2017 Domaine Dupeuble, Beaujolais AC, Burgundy, France
Wine of the Week with Annette Tomei
Beaujolais may be most widely known for its Nouveau. Those juicy fruity young wines appear each November to be enjoyed for a brief, fun time, and then disappear as quickly as they arrived. However, Beaujolais also has a more serious side – one well worth a bit of exploration. This week’s wine takes us one step further into the more serious side of Beaujolais. For a deeper dive into the more serious Cru Beaujolais, check out one of Amy’s picks for Wine of the Week from last year HERE.
Beaujolais is made from the deep purple colored Gamay Noir grape, a distant relative of Pinot Noir. It has grown in Burgundy for centuries. The grape was once so popular that, in 1395, the duke of Burgundy banished it to the Beaujolais region because it was competing with his beloved, Pinot Noir. As it happened, Gamay actually thrived in the granite, limestone, and clay soil and challenging climate. (For more of the story, click HERE).
About this wine
Domaine Dupeuble has been producing wine almost continuously since 1512. The Dupeuble family took over in 1919. Today, their wines are made by Ghislaine Dupeuble, one of the very few women – and the youngest ever – recipients of the Chevalier de l’Ordre du Mérite Agricole. The prestigious award recognizes her for her contribution to the preservation of France’s agricultural resources.
As for this Beaujolais, in the glass you’ll find a shimmering sheer ruby red color for the eyes, and purple violets, black plums, and dark red cherries for the nose. This is followed by flavors of juicy plums and tart cranberries on a backdrop of aromas of dark soil. This is a lighter bodied bright wine with tannins are tight on the front of the palate and soften as the wine opens. It is very drinkable now, but will also likely develop well over the coming few years.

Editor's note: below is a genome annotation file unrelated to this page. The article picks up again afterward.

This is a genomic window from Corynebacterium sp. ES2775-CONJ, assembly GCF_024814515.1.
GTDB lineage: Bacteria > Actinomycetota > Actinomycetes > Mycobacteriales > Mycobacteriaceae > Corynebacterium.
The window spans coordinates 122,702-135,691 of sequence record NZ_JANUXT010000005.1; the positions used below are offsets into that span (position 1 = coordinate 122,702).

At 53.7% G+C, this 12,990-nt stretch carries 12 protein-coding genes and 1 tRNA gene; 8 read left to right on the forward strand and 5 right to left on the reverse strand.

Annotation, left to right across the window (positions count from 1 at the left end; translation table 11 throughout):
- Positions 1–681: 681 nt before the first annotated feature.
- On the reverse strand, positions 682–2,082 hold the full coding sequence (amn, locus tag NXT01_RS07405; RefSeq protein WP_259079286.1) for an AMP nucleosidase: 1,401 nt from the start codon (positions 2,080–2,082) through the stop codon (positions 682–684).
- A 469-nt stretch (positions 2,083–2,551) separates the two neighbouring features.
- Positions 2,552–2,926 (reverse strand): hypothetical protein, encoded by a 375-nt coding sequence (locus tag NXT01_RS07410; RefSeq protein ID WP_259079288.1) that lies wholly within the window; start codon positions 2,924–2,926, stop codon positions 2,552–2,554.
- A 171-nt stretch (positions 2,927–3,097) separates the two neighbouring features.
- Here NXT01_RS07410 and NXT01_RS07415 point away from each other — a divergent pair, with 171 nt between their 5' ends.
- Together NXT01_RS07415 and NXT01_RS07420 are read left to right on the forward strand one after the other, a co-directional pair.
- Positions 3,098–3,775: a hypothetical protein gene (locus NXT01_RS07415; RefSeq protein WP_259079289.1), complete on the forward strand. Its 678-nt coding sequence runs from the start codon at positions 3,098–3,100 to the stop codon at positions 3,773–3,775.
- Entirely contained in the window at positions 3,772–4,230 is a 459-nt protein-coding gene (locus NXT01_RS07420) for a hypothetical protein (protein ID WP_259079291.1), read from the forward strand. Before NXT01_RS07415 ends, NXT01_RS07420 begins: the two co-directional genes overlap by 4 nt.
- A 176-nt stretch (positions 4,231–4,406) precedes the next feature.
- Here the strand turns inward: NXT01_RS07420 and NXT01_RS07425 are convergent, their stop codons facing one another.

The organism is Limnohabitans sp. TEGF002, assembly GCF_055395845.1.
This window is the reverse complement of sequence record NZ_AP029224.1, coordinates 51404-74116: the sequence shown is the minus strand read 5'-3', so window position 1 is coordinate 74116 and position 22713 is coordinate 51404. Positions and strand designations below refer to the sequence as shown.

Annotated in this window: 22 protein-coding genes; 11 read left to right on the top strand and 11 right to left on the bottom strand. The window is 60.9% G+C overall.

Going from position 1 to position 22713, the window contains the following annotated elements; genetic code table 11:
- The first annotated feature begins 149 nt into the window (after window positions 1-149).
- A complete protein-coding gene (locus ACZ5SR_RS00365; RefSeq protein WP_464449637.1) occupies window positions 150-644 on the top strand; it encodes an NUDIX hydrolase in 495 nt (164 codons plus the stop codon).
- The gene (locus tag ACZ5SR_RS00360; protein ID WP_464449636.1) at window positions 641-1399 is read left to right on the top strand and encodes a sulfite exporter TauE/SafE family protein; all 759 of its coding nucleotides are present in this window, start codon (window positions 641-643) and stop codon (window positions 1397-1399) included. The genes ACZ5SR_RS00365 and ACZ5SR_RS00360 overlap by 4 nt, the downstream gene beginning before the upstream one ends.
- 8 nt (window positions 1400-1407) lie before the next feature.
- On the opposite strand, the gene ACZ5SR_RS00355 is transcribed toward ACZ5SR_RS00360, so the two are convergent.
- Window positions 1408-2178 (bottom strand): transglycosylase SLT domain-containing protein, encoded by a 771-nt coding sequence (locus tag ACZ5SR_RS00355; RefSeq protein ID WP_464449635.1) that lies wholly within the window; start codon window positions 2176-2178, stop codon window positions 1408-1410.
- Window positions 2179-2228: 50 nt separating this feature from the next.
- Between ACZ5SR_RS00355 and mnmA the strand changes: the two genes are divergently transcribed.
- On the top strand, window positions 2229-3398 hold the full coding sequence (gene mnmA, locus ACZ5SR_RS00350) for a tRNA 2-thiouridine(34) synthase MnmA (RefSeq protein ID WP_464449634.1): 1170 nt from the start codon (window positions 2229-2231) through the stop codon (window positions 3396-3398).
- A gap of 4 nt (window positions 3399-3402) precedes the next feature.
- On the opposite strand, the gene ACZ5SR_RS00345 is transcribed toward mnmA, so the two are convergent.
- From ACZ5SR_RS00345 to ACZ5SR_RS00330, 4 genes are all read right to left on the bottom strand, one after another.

Being light and bright means this wine can play well with a variety of foods that many consider the territory of white wines… fish, foul, and salty savories. I enjoyed this Beaujolais with a meal of halibut crusted with a blend of sundried tomatoes, anchovies, capers, and olives with panko, served over garden-fresh chard. You could easily create a vegetarian, even vegan, spin on the flavor profile by dropping the anchovies and substituting more garden vegetables and/or hearty grains for the halibut.
I’m all for going off the beaten path with my wine selections, even when that path has a track record of over 500 years! This wine is a great gateway for new adventurers into old world wines, especially the often-intimidating world of Burgundy. At about $15/bottle, the investment is small and the payoff it great.
As I’ve mentioned before, venturing into new territory is always better when you know and trust the importer… this wine is from one of my all-time favorites, Kermit Lynch. You can find it HERE.
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